Each set of internal components 502 a,b also includes network adapters or interfaces 536 such as a TCP/IP adapter cards, wireless Wi-Fi interface cards, or 3G or 4G wireless interface cards or other wired or wireless communication links. The software program 108 and the meeting interaction enhancement program 110A in the client computing device 102 and the meeting interaction enhancement program 110B in the server 112 can be downloaded to the client computing device 102 and the server 112 from an external computer via a network (for example, the Internet, a local area network or other, wide area network) and respective network adapters or interfaces 536. From the network adapters or interfaces 536, the software program 108 and the meeting interaction enhancement program 110A in the client computing device 102 and the meeting interaction enhancement program 110B in the server 112 are loaded into the respective hard drive 530. The network may comprise copper wires, optical fibers, wireless transmission, routers, firewalls, switches, gateway computers and/or edge servers.
Each of the sets of external components 504 a,b can include a computer display monitor 544, a keyboard 542, and a computer mouse 534. External components 504 a,b can also include touch screens, virtual keyboards, touch pads, pointing devices, and other human interface devices. Each of the sets of internal components 502 a,b also includes device drivers 540 to interface to computer display monitor 544, keyboard 542, and computer mouse 534. The device drivers 540, R/W drive or interface 532, and network adapter or interface 536 comprise hardware and software (stored in storage device 530 and/or ROM 524).
It is understood in advance that although this disclosure includes a detailed description on cloud computing, implementation of the teachings recited herein are not limited to a cloud computing environment. Rather, embodiments of the present invention are capable of being implemented in conjunction with any other type of computing environment now known or later developed.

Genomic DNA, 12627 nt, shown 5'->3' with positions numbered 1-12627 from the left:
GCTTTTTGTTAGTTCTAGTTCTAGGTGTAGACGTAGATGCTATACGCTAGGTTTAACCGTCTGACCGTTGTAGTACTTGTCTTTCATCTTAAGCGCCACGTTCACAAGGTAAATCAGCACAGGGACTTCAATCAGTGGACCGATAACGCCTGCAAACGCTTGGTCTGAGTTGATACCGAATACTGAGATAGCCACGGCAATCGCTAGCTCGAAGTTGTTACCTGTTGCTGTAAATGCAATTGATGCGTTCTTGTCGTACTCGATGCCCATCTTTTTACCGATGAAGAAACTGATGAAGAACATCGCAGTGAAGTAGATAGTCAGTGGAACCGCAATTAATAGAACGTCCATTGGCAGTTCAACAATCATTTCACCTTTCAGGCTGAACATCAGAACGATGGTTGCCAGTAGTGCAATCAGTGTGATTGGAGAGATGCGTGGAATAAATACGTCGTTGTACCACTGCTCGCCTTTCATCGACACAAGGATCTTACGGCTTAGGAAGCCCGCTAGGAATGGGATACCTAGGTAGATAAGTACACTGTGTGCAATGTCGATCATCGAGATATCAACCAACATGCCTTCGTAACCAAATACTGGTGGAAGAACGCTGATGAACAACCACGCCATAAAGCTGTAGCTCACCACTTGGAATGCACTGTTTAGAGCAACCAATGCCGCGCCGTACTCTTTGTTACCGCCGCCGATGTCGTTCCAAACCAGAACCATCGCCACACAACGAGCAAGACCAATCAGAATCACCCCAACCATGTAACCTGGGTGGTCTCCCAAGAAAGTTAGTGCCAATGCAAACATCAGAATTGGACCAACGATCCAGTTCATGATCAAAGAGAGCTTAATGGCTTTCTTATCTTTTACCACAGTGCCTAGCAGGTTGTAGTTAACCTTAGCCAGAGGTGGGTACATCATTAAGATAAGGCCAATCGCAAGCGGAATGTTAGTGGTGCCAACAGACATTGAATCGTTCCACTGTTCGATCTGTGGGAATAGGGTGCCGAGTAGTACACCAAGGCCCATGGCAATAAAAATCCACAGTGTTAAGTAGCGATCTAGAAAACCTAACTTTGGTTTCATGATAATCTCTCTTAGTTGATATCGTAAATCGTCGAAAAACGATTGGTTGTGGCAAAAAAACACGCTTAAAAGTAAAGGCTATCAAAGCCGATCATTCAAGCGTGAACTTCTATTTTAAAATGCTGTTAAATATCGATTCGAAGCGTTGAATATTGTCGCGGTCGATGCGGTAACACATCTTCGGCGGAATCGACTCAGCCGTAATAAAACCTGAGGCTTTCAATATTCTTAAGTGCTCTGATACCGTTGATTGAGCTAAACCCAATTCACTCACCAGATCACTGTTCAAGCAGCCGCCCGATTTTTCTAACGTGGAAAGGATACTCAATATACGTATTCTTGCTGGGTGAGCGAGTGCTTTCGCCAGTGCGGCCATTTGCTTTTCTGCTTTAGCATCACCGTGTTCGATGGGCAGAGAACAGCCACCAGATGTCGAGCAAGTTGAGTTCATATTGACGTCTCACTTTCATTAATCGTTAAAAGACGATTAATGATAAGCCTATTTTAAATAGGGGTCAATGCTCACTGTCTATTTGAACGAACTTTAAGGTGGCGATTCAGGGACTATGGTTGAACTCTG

Cloud computing is a model of service delivery for enabling convenient, on-demand network access to a shared pool of configurable computing resources (e.g. networks, network bandwidth, servers, processing, memory, storage, applications, virtual machines, and services) that can be rapidly provisioned and released with minimal management effort or interaction with a provider of the service. This cloud model may include at least five characteristics, at least three service models, and at least four deployment models.
Characteristics are as follows:
On-demand self-service: a cloud consumer can unilaterally provision computing capabilities, such as server time and network storage, as needed automatically without requiring human interaction with the service's provider.
Broad network access: capabilities are available over a network and accessed through standard mechanisms that promote use by heterogeneous thin or thick client platforms (e.g., mobile phones, laptops, and PDAs).
Resource pooling: the provider's computing resources are pooled to serve multiple consumers using a multi-tenant model, with different physical and virtual resources dynamically assigned and reassigned according to demand. There is a sense of location independence in that the consumer generally has no control or knowledge over the exact location of the provided resources but may be able to specify location at a higher level of abstraction (e.g., country, state, or datacenter).